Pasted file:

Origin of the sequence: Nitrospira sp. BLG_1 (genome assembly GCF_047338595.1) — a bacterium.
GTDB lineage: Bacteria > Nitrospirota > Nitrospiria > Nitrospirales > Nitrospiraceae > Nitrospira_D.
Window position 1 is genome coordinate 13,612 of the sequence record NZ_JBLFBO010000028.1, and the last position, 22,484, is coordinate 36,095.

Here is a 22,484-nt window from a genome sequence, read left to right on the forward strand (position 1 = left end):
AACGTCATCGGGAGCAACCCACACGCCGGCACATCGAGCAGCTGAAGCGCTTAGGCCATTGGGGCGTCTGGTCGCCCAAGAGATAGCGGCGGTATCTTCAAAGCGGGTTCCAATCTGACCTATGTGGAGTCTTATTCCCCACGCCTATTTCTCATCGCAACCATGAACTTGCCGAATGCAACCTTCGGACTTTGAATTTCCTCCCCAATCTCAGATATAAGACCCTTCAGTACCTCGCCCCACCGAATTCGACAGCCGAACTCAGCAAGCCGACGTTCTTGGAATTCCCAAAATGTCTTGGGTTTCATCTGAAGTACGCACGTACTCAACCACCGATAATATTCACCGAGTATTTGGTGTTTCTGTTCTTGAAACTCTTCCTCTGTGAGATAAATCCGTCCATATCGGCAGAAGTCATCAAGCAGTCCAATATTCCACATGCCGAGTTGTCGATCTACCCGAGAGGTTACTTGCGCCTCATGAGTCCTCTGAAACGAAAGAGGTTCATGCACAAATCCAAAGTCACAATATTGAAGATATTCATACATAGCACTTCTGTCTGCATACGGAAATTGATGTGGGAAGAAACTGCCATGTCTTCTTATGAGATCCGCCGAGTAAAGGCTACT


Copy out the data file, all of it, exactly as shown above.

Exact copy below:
Origin of the sequence: Nitrospira sp. BLG_1 (genome assembly GCF_047338595.1) — a bacterium.
GTDB lineage: Bacteria > Nitrospirota > Nitrospiria > Nitrospirales > Nitrospiraceae > Nitrospira_D.
Window position 1 is genome coordinate 13,612 of the sequence record NZ_JBLFBO010000028.1, and the last position, 22,484, is coordinate 36,095.

Here is a 22,484-nt window from a genome sequence, read left to right on the forward strand (position 1 = left end):
AACGTCATCGGGAGCAACCCACACGCCGGCACATCGAGCAGCTGAAGCGCTTAGGCCATTGGGGCGTCTGGTCGCCCAAGAGATAGCGGCGGTATCTTCAAAGCGGGTTCCAATCTGACCTATGTGGAGTCTTATTCCCCACGCCTATTTCTCATCGCAACCATGAACTTGCCGAATGCAACCTTCGGACTTTGAATTTCCTCCCCAATCTCAGATATAAGACCCTTCAGTACCTCGCCCCACCGAATTCGACAGCCGAACTCAGCAAGCCGACGTTCTTGGAATTCCCAAAATGTCTTGGGTTTCATCTGAAGTACGCACGTACTCAACCACCGATAATATTCACCGAGTATTTGGTGTTTCTGTTCTTGAAACTCTTCCTCTGTGAGATAAATCCGTCCATATCGGCAGAAGTCATCAAGCAGTCCAATATTCCACATGCCGAGTTGTCGATCTACCCGAGAGGTTACTTGCGCCTCATGAGTCCTCTGAAACGAAAGAGGTTCATGCACAAATCCAAAGTCACAATATTGAAGATATTCATACATAGCACTTCTGTCTGCATACGGAAATTGATGTGGGAAGAAACTGCCATGTCTTCTTATGAGATCCGCCGAGTAAAGGCTACT